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Coccygodynia and Coccygectomy
Published Web Locationhttps://doi.org/10.14245/kjs.2012.9.4.326
ObjectiveA review of the literature on coccygectomy and our patients was performed to assess the effectiveness of coccygectomy for chronic refractory coccygodynia.
MethodsAn English language PubMed search was conducted with the terms "coccygodynia" and "coccygectomy" from January 1980 to January 2012. We retrospectively reviewed the medical records and performed telephone questionnaire on 61 patients who underwent coccygectomy at UCDMC between 1997 and 2009.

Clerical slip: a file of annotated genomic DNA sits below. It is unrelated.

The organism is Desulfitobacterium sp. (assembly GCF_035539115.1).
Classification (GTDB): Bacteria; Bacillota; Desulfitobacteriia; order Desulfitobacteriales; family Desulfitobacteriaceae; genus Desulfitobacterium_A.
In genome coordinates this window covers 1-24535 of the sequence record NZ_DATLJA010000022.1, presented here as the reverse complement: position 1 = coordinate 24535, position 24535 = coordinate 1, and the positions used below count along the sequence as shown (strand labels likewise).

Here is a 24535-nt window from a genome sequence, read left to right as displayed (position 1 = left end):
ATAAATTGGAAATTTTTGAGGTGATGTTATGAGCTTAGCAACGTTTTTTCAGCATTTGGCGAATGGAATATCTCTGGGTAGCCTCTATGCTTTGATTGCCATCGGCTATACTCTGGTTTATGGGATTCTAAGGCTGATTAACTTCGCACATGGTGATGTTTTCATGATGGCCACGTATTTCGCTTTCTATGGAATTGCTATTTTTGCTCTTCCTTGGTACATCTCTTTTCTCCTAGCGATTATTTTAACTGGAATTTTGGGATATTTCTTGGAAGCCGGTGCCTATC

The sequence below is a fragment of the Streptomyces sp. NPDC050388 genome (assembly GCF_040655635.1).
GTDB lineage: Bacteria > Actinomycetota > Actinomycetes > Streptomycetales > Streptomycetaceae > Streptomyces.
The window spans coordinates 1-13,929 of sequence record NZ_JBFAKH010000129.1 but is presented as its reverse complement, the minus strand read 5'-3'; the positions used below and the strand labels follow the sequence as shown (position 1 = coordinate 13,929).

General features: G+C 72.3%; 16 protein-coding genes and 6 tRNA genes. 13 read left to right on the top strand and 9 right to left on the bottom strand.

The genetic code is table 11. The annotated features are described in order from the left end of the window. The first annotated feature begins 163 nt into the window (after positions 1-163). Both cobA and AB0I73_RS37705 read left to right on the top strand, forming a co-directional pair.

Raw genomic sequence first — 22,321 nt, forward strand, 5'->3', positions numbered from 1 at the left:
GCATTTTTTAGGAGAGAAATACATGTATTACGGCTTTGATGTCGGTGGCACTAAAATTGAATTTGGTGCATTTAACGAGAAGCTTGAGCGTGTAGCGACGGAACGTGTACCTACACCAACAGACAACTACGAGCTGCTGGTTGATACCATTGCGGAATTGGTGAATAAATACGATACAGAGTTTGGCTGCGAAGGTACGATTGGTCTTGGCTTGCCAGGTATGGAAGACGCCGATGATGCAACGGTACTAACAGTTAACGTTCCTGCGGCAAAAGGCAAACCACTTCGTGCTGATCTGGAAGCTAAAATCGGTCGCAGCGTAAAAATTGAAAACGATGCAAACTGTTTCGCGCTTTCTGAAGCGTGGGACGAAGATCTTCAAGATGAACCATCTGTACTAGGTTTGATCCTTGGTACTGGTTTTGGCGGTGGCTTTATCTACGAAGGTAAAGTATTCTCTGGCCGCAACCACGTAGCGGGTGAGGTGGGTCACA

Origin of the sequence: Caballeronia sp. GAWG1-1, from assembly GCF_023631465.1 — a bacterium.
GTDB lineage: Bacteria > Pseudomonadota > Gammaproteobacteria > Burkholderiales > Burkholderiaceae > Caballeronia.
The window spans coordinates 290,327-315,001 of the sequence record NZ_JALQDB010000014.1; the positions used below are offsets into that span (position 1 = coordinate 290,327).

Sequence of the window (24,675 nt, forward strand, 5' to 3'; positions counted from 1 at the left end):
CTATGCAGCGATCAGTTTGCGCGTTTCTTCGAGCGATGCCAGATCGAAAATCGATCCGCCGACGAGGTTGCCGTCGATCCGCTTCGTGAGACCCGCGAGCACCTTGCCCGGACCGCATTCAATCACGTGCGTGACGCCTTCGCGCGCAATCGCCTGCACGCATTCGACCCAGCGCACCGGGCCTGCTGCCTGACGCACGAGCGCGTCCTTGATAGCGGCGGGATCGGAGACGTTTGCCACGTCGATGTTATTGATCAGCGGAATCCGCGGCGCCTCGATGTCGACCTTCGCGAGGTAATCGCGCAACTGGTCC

ResultsThere were 28 case series from 1980 to 2012 for a total of 742 patients who underwent coccygectomy following failed conservative management. The mean age ranged from 26.4 to 52.8 years. The most common cause was direct trauma (58.5%) with a male:female ratio of 1:5.2. Most patients (84%) had a good to excellent outcome after coccygectomy. The most common complication is wound infection (10.0%). The overall complication rate was 13.3%. Similarly, 84.6% of patients from our own surgical case series reported good to excellent outcomes with 11.5% wound infection.
ConclusionCoccygectomy is an effective treatment for chronic refractory coccygodynia. The surgery isrelatively simple to perform but precaution must be taken to avoid wound infection.
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